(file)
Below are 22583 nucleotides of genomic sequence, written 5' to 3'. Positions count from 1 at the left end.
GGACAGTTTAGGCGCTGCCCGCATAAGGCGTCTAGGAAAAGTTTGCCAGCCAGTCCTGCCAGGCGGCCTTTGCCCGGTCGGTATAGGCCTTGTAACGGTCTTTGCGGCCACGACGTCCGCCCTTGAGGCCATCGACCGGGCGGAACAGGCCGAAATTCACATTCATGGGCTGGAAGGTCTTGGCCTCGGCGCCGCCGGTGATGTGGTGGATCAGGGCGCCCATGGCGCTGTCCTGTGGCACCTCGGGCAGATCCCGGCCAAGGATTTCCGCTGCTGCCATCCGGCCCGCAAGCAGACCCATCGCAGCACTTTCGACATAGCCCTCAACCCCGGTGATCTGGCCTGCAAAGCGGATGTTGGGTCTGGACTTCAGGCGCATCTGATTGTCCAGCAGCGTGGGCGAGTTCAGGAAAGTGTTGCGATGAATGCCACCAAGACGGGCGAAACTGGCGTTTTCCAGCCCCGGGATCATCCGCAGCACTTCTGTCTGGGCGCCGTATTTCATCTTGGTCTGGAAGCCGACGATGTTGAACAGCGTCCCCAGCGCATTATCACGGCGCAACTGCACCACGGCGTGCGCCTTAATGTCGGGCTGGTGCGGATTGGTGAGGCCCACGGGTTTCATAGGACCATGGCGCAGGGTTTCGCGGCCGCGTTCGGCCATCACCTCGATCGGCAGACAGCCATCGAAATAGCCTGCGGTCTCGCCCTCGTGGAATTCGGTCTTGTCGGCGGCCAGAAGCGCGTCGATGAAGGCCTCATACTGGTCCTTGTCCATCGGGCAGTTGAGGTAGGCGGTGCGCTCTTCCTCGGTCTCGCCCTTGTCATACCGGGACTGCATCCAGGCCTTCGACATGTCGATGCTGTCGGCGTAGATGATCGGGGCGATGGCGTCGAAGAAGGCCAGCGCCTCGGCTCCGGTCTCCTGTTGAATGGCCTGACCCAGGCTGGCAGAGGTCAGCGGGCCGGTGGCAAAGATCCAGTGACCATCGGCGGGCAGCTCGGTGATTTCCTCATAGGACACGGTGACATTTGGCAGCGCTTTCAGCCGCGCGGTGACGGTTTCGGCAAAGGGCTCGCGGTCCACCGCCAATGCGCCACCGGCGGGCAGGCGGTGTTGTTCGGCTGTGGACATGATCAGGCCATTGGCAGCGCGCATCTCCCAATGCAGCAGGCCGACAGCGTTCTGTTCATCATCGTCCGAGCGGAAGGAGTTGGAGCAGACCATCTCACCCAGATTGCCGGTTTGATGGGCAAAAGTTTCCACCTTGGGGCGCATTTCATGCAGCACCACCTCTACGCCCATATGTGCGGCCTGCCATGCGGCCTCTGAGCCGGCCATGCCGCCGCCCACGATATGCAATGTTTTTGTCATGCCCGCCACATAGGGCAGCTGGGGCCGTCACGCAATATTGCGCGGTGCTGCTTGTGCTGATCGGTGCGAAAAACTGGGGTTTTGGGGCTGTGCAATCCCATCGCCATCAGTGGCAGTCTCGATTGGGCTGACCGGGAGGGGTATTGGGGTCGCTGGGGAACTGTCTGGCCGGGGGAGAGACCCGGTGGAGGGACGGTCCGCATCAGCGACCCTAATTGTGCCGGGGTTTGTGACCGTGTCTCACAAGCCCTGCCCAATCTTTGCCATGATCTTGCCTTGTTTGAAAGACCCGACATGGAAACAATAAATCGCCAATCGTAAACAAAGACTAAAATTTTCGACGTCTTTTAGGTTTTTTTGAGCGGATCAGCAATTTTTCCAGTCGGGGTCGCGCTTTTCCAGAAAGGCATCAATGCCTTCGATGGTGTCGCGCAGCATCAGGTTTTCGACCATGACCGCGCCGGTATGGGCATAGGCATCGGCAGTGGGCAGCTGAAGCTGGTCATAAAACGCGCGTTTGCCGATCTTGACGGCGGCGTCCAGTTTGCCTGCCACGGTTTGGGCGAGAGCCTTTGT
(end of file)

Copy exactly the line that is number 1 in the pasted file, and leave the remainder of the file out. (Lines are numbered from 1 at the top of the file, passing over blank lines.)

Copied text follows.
Below are 22583 nucleotides of genomic sequence, written 5' to 3'. Positions count from 1 at the left end.